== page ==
The First Grader is a BBC Films and UK Film Council production in association with Videovision Entertainment, Lipsync and ARTE France. It is a Sixth Sense / Origin Pictures production directed by Justin Chadwick and stars Naomie Harris, Oliver Litondo, Vusi Kunene, Tony Kgoroge and Israel Makoe. It is written by Ann Peacock, produced by David M. Thompson, Sam Feuer and Richard Harding and executive produced by Anant Singh, Helena Spring, Joe Oppeheimer and Norman Merry.


The First Grader US Release May 13, 2011

National Geographic Entertainment

The First Grader will be released in the United States on May 13, 2011 by National Geographic Entertainment. The film will be launched in New York and Los Angeles and then expanded to other US cities in the forthcoming weeks. The First Grader, based on a true story, is set in a remote primary school in the Kenyan bush where hundreds of children are jostling for a chance for the free education promised by the new Kenyan government. One new applicant causes astonishment when he knocks on the door of the school. He is Maruge, an old Mau Mau veteran in his eighties, who is desperate to learn to read at this late stage of his life. He fought for the liberation of his country and now feels he must have the chance of an education so long denied - even if it means sitting in a classroom alongside six-year-olds.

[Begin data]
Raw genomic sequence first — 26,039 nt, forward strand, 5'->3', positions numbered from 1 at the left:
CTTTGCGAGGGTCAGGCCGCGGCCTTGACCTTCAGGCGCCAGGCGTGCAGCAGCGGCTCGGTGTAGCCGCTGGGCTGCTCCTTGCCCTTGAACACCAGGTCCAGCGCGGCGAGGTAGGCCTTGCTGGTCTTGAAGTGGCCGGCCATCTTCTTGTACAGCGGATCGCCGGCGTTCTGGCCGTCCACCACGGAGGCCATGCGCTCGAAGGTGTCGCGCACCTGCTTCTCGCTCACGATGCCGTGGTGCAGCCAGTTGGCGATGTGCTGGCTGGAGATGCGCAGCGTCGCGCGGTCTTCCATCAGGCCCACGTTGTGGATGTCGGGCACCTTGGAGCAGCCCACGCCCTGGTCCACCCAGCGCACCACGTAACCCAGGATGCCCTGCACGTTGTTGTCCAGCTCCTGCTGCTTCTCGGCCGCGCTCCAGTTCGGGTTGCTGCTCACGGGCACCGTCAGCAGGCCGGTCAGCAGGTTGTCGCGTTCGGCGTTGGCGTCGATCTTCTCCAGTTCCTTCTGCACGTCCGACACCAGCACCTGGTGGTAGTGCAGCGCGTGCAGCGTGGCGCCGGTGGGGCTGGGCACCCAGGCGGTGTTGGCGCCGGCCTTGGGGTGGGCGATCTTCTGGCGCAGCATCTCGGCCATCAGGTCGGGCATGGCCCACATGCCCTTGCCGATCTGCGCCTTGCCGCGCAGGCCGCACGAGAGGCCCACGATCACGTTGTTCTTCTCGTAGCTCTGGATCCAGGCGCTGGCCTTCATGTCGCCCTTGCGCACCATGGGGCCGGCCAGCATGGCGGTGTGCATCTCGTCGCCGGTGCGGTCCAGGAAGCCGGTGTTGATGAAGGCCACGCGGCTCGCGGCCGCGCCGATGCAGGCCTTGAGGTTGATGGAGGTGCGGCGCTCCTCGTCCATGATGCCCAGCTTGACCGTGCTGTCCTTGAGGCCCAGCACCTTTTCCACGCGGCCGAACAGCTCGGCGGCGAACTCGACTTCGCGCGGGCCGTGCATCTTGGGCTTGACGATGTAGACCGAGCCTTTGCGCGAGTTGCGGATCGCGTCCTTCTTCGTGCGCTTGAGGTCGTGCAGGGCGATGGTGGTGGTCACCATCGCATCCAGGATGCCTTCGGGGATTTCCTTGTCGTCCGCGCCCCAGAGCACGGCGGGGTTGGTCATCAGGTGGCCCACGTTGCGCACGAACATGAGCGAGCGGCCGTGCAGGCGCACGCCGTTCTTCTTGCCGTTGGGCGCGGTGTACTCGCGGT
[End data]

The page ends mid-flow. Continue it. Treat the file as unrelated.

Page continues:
Moved by his passionate plea, head teacher Jane Obinchu, supports his struggle to gain admission and together they face fierce opposition from parents and officials who don’t want to waste a precious school place on such an old man.

The First Grader has been a hit at prestigious international film festivals since its debut at the Telluride Film Festival last September. The film went on to the Toronto Film Festival where it was the runner up for the Audience Prize and then to the Doha and Pan African Film Festivals where it won the coveted Audience Prize. The First Grader trailer can be viewed at here.

The First Grader is an uplifting true story which realistically portrays the triumph the human spirit against all odds. We urge you to go watch the film and also tell your friends about the film. Hereunder is a list of US cities and theaters at which The First Grader will be playing :

MAY 13, 2011
New York The Beekman